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Dozing on duty: Survey finds sleepiest transportation workers

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bus driver, 4x3, stock

(CBS News) For those who are sleep-deprived, a nap on the commute to work may be helpful. But what about those whose job is to help others get to work safely? Many transportation workers, including bus drivers and train operators, report not getting enough sleep and being too tired at work to do their jobs properly, a new poll from the National Sleep Foundation found.

Some of the transportation workers from the poll admitted their sleepiness has caused serious errors at work. Commuters aren't the only ones who have to worry: Sleepy bus, taxi, and truck drivers could also raise the accident risk for everyone else on the road.

Which method of transportation poses the biggest threat to commuter safety? Keep clicking to see how the workers fared, ranked in order of how much their sleepiness affects their job performance...

First up: Bus, taxi, and limousine drivers

Dozing on duty: Survey finds sleepiest transportation workers

Alan Turkus

Bus/taxi/limo drivers

taxi driver

Ten percent of bus, taxi and limo drivers said their sleepiness affects their job performance at least once a week. And 29 percent said they rarely get a good night's sleep on workdays. Seven percent said they have made a serious error at work due to sleep.

Dozing on duty: Survey finds sleepiest transportation workers

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Truck drivers

Fifteen percent of truck drivers said sleepiness affects their job performance at least once a week. That might be because 44 percent of them report rarely getting a good night's sleep. But only 6 percent said they've ever made a serious error at work due to sleep - 14 percent of truck drivers however said they've had "near misses."

truck driver

Dozing on duty: Survey finds sleepiest transportation workers

Stressed out by flying? Long lines, cramped seats, and iffy food don't seem so bad when you consider the risks faced by the folks who spend their entire working lives in and around airplanes. No wonder pilots and flight engineers land at number three on the list of deadly jobs, with 57 deaths per 100,000 workers. istockphoto

Pilots

Pilots might need turbulence to shake them awake - 23 percent of pilots said sleep affects their job performance at least once a week. One in five (20 percent) reported making a serious error at work due to sleep. And 50 percent of pilots said they rarely get a good night's sleep.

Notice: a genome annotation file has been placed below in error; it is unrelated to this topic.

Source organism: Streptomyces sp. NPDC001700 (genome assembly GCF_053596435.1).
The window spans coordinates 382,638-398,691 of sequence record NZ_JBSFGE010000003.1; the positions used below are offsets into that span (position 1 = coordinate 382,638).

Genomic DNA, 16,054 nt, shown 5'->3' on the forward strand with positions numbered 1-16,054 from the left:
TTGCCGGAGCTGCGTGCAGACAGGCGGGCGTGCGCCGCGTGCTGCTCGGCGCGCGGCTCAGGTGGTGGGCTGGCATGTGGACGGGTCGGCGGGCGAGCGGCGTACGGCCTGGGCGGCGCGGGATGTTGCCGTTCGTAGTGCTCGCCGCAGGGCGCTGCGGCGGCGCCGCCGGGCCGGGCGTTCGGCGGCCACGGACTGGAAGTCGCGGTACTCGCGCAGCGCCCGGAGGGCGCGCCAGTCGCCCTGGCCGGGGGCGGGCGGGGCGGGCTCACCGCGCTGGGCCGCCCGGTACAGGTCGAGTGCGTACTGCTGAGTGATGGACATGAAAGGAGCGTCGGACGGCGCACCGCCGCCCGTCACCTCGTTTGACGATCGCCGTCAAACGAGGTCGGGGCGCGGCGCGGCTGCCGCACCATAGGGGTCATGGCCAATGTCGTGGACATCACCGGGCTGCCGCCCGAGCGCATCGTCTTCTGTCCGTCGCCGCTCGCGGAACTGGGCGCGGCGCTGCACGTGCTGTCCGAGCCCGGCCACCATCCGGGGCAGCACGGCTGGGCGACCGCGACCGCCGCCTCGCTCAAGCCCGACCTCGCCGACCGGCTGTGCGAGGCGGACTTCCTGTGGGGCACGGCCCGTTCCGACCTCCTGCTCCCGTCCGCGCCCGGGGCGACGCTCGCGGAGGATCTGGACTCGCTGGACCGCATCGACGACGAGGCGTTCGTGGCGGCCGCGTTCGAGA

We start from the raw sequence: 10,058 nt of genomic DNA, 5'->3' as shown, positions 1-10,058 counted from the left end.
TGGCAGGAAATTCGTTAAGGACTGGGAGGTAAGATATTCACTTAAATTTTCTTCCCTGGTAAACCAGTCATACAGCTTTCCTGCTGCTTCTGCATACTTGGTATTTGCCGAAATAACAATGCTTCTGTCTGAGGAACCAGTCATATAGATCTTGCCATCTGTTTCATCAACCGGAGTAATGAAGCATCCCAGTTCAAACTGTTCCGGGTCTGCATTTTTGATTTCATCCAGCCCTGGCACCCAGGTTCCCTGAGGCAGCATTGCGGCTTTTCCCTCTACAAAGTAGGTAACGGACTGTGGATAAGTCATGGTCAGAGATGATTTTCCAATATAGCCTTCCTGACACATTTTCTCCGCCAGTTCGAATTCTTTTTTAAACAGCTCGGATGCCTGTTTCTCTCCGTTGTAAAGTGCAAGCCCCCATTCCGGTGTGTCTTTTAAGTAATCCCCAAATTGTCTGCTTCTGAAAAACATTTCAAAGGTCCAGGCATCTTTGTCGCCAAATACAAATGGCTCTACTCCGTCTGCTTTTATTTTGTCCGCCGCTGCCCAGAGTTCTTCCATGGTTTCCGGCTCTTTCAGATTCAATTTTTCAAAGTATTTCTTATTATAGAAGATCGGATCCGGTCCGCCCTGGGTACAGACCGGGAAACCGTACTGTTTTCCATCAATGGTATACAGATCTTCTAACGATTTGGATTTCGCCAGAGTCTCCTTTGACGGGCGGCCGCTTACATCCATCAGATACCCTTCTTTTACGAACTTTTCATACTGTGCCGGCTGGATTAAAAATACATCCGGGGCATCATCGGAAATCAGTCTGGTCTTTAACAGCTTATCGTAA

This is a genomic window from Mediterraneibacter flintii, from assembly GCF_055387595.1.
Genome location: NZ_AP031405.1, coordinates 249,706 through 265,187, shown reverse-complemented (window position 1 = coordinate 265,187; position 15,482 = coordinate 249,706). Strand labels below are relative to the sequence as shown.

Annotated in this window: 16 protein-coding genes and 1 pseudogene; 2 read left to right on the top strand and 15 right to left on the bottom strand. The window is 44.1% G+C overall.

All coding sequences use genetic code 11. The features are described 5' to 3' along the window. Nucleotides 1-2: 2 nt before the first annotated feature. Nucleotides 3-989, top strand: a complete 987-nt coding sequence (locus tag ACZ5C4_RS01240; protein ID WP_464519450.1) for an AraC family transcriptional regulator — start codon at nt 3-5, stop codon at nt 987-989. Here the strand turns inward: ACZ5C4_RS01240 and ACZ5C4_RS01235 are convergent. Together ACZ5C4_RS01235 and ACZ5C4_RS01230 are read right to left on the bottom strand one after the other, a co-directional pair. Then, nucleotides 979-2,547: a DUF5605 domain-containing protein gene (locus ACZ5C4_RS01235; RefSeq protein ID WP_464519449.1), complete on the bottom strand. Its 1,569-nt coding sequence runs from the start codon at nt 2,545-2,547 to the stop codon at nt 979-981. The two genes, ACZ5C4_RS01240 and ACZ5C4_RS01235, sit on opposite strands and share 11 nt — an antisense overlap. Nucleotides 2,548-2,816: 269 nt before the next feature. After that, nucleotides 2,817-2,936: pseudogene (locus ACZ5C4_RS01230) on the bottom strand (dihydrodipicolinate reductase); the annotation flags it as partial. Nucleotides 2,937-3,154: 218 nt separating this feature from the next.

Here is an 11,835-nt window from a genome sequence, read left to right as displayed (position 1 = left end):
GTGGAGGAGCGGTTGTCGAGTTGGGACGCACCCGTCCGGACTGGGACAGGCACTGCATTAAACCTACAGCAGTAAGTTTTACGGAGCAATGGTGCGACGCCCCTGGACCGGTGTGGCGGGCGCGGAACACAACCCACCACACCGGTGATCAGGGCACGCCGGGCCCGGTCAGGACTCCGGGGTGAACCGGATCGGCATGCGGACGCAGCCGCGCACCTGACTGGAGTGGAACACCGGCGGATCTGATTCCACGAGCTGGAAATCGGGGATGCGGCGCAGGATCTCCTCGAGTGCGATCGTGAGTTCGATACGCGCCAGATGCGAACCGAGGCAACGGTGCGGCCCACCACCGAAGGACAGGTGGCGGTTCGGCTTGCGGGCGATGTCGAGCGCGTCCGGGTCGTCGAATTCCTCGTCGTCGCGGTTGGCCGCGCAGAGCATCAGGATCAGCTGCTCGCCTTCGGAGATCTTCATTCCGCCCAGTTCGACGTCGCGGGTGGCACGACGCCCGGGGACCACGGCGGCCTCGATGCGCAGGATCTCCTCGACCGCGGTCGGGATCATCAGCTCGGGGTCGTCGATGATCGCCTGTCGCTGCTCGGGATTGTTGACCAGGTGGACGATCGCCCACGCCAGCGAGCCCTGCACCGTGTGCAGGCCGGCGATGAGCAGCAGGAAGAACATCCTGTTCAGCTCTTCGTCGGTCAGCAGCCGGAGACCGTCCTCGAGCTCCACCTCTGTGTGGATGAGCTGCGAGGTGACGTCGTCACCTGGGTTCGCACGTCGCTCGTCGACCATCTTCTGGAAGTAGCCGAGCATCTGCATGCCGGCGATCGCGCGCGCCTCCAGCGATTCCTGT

Dozing on duty: Survey finds sleepiest transportation workers

A conductor on the "L" train checks the platform from mid-train as the doors close at the Broadway Junction stop, Thursday, March 24, 2005 in Brooklyn, New York. The New York City Transit Authority will begin running computer-automated trains on the 22-mile "L" subway line through Manhattan, Brooklyn and Queens. Conductors riding in the middle cab will be phased out on targeted lines, though a train operator will continue to oversee controls in the front cab of each train. AP

Train operators

When it comes to sleep affecting job performance, 26 percent of train operators said their sleep is an issue. More than half - 57 percent - said they rarely get a good night's sleep. But only 9 percent said they'd made a serious error at work due to not getting enough sleep.


Dozing on duty: Survey finds sleepiest transportation workers

What's causing such sleepy transportation workers?

Dr. Shelby Freedman Harris, director of behavioral sleep medicine at Montefiore Medical Center's Sleep-Wake Disorders Center in New York City, told HealthPop that she thinks many of these workers suffer from a shift-work sleep disorder, and said some people are simply not cut out for jobs that rotate shifts.

"We're asking people to work when they're predisposed to being sleeping," Harris said.

She said some shifts are set up becomes especially problematic. Harris said it's ideal to work the same shift everyday to get used to a sleep schedule, but some of these workers may rotate shifts daily or weekly and never adjust. The other problem, she said, is that a many workers aren't given enough time off between shifts. Some jobs may factor in a full night's rest between shifts, but many don't build in enough time to go home, unwind, get tired, and then get a full nights' rest.

"You can't just turn the switch off that it's time to go to bed," she said.

Can anything be done to help sleepy workers on a shift schedule?

Harris says if a worker hasn't gotten used to their shift schedule, they can visit a sleep specialist who may prescribe bright light therapy, a napping schedule, or other methods to help them sleep better. She said as little as a 15-minute nap early in the shift could make a big difference in a worker's performance.

WebMD has more on shift-work sleep disorders.

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